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This Week in Science: Apr 20, 2012

In this week's Science, an international team led by investigators at the UK's Medical Research Council Laboratory of Molecular Biology shows that "genetic information can be stored in and recovered from six alternative genetic polymers — xeno-nucleic acids, or XNAs, which are not found in nature. The team also shows that "specific XNAs have the capacity for Darwinian evolution and folding into defined structures," suggesting that heredity and evolution "are not limited to DNA and RNA but are likely to be emergent properties of polymers capable of information storage."

As our sister publication GenomeWeb Daily News reports, an international team "has found genetic evidence contradicting the notion that the polar bear is a relatively young and quickly evolving species." The German-led group investigated the nuclear genomes of a broad sample of polar, brown, and black bears, and write in Science that their results "highlight that multilocus genomic analyses are crucial for an accurate understanding of evolutionary history."

Elsewhere in Science this week, researchers at Japan's Riken Brain Science Institute identify the yeast transfer RNA isopentenyltransferase Mod5 as a prion protein, whose "prion conversion [regulates] the sterol biosynthetic pathway for acquired cellular resistance against antifungal agents."

Finally, in a perspective piece appearing in this week's issue, Darryl Shibataat the University of Southern California Keck School of Medicine discusses intratumor heterogeneity in a historical context, saying that "how to best reconstruct the histories written in tumor genomes is uncertain, with many challenges in developing optimal sampling schemes and algorithms." Shibataat suggests that "serial biopsies can help monitor treatment by measuring reductions in heterogeneity expected with more effective therapies."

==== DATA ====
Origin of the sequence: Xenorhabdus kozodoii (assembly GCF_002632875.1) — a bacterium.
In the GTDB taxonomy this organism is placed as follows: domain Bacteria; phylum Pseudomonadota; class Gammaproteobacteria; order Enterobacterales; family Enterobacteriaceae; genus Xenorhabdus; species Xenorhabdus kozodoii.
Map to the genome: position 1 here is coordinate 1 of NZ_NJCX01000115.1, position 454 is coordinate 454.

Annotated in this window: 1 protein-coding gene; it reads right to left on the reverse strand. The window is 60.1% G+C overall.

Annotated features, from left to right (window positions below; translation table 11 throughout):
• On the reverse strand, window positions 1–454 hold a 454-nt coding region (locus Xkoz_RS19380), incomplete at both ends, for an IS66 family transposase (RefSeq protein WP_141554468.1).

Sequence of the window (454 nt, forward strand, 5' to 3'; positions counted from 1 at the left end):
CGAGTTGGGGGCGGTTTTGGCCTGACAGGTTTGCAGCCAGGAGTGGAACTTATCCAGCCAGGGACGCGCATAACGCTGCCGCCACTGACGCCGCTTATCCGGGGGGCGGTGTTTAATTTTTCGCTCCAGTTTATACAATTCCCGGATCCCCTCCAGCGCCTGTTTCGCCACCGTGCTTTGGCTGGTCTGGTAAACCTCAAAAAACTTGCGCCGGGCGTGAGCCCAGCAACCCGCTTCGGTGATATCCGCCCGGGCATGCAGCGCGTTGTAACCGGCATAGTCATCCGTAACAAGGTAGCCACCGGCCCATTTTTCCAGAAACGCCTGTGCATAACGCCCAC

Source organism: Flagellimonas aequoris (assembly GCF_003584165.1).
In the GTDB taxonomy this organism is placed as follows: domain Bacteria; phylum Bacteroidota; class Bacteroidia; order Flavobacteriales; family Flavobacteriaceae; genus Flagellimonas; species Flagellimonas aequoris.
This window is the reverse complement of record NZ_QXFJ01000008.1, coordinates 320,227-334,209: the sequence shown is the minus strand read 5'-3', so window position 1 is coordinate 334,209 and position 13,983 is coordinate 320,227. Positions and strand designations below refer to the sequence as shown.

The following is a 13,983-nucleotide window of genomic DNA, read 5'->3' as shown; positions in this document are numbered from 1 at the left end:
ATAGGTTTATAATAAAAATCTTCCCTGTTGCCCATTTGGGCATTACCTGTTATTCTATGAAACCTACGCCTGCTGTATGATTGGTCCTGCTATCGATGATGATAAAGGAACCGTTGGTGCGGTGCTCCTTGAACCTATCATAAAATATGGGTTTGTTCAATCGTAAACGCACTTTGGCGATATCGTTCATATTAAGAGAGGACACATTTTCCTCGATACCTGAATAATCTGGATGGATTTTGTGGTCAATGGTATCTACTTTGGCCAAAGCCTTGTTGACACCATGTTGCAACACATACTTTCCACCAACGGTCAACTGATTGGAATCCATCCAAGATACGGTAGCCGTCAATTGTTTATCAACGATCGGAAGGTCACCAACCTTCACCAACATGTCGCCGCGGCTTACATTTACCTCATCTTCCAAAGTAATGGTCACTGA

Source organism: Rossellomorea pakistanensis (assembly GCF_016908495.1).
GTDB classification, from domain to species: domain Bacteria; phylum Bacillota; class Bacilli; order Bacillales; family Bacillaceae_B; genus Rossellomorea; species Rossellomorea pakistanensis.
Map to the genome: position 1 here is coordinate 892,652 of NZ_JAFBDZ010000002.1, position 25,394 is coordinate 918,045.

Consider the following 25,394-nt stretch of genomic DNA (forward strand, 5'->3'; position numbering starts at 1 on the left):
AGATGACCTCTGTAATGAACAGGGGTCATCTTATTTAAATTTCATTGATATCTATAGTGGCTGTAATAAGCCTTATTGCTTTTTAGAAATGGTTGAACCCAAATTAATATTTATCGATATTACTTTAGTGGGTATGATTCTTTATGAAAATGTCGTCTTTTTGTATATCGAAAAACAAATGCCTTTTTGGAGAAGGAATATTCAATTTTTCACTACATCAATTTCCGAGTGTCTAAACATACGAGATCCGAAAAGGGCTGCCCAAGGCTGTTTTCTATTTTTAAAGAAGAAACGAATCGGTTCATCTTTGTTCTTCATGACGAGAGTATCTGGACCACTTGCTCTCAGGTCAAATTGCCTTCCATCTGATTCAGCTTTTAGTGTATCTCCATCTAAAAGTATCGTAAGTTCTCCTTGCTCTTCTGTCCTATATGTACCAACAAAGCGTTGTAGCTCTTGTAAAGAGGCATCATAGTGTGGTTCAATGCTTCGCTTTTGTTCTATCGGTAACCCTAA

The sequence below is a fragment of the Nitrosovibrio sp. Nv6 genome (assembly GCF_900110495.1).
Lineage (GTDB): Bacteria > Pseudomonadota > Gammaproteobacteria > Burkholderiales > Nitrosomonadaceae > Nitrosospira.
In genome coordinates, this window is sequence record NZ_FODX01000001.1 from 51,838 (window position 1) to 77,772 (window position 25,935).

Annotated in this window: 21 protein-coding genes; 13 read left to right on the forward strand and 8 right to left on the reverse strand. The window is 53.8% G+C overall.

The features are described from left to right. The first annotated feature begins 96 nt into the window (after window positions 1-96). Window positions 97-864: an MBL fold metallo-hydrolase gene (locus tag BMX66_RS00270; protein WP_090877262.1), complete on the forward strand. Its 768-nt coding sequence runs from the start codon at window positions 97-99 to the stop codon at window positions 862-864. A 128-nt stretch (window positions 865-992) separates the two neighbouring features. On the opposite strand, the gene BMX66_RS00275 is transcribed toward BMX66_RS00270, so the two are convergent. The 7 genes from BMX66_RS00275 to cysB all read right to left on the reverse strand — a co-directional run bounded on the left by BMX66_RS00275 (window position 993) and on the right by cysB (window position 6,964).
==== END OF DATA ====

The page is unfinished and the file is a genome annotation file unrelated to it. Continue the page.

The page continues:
The Scan

Quality Improvement Study Compares Molecular Tumor Boards, Central Consensus Recommendations

With 50 simulated cancer cases, researchers in JAMA Network Open compared molecular tumor board recommendations with central consensus plans at a dozen centers in Japan.

Lupus Heterogeneity Highlighted With Single-Cell Transcriptomes

Using single-cell RNA sequencing, researchers in Nature Communications tracked down immune and non-immune cell differences between discoid lupus erythematosus and systemic lupus erythematosus.

Rare Disease Clues Gleaned From Mobile Element Insertions in Exome Sequences

With an approach called MELT, researchers in the European Journal of Human Genetics uncovered mobile element insertions in exomes from 3,232 individuals with or without developmental or neurological abnormalities.

Team Tracks Down Potential Blood Plasma Markers Linked to Heart Failure in Atrial Fibrillation Patients

Researchers in BMC Genomics found 10 differentially expressed proteins or metabolites that marked atrial fibrillation with heart failure cases.